I think that one of the strongest and most effective themes from the book is the idea that discrimination and hatred have to be seen as moral and political wrongs. I believe that this is evident in the work in a couple of ways. One such way is that Bruno himself becomes a shining example of how the thematic statement of hatred and discrimination cannot be tolerated. His embrace of Shmuel, his loyalty to their friendship, as well as his questioning of why the present system is the way it is are representative of both his character and why he believes what he believes. Bruno is able to withstand the pressure from his sister and his father in his befriending of someone who lives in "the striped pajamas." Bruno ends up sacrificing his life for his ideals, something that members of his family come to understand later on in the narrative. The ending is one in which one fully comprehends the thematic meaning of being able to stand up against hatred and discrimination. These become evident realities out of the themes of the work and in this, one can see a thematic statement about the text emerge.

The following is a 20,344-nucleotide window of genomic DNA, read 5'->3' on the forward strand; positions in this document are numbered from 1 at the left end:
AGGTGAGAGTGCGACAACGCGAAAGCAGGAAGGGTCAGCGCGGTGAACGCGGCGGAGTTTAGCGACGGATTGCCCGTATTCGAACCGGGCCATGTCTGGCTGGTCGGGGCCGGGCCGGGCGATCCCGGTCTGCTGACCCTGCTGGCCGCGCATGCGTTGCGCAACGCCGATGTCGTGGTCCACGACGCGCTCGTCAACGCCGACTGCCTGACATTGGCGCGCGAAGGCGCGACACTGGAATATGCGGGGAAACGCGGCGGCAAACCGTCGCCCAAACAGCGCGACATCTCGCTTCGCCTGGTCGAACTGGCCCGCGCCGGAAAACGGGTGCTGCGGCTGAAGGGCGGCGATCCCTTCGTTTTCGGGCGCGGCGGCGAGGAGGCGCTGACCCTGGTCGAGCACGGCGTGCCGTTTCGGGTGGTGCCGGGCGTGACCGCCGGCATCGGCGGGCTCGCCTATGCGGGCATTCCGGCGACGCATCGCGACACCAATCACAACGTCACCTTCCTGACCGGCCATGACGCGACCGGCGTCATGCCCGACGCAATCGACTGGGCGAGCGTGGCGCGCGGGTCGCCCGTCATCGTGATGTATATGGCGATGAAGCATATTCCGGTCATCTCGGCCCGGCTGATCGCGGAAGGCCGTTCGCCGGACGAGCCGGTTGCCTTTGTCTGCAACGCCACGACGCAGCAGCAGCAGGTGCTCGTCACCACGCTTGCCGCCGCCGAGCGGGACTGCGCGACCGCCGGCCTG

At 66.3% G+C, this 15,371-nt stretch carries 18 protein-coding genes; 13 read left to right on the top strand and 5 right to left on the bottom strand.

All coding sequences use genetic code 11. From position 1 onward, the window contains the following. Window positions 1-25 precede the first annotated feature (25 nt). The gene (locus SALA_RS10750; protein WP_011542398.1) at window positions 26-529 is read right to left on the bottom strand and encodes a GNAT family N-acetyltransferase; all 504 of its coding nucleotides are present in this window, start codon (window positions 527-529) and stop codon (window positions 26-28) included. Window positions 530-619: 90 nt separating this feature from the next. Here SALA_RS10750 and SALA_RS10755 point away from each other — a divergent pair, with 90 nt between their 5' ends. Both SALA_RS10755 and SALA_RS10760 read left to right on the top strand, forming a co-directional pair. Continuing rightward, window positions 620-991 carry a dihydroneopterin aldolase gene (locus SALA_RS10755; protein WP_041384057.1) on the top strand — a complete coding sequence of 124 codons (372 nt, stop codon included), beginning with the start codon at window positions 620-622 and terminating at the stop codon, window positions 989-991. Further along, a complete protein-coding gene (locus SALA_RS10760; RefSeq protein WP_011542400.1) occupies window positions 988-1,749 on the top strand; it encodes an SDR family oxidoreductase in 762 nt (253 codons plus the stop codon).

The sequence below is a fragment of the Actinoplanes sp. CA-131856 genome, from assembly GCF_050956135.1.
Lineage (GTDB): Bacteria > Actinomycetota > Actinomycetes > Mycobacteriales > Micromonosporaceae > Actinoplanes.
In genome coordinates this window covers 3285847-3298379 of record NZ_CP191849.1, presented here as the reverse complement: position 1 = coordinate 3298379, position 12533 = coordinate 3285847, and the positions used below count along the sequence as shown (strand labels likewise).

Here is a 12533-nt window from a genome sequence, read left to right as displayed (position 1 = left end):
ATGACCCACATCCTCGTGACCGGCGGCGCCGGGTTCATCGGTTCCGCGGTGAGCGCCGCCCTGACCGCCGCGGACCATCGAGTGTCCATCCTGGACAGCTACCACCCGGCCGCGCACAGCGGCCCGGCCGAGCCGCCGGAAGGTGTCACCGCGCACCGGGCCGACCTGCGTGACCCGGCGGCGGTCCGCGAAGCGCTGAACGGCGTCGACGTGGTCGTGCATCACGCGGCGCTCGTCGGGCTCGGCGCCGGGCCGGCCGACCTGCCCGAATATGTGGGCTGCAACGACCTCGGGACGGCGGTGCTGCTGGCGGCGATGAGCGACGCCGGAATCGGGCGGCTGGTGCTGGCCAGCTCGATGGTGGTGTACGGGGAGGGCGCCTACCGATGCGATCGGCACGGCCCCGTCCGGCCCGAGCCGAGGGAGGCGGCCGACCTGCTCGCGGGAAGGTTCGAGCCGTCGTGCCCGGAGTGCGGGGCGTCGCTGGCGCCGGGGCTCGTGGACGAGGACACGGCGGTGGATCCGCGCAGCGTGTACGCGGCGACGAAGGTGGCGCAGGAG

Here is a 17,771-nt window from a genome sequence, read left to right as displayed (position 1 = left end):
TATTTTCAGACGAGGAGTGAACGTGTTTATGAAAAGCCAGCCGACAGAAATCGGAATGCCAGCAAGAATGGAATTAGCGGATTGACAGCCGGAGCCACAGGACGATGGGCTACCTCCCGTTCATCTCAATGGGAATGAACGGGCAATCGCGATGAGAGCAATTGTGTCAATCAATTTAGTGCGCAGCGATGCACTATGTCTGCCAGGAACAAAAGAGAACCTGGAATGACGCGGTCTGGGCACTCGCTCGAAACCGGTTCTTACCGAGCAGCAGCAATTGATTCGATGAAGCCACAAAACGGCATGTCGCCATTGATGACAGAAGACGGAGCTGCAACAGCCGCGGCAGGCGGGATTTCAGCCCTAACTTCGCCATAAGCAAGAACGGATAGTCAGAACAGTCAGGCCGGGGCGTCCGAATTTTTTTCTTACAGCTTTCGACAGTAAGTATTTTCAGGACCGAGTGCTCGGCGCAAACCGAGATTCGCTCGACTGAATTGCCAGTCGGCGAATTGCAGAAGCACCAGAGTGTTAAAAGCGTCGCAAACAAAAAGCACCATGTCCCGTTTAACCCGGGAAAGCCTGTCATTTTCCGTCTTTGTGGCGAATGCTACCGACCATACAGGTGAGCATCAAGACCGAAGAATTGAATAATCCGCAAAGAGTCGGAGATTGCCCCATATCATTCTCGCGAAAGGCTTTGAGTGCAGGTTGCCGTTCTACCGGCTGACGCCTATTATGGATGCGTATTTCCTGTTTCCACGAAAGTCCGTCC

I'm not very good at writing long answers, so this probably doesn't count as a very good response, but I'm pretty sure that it's about the Nazis.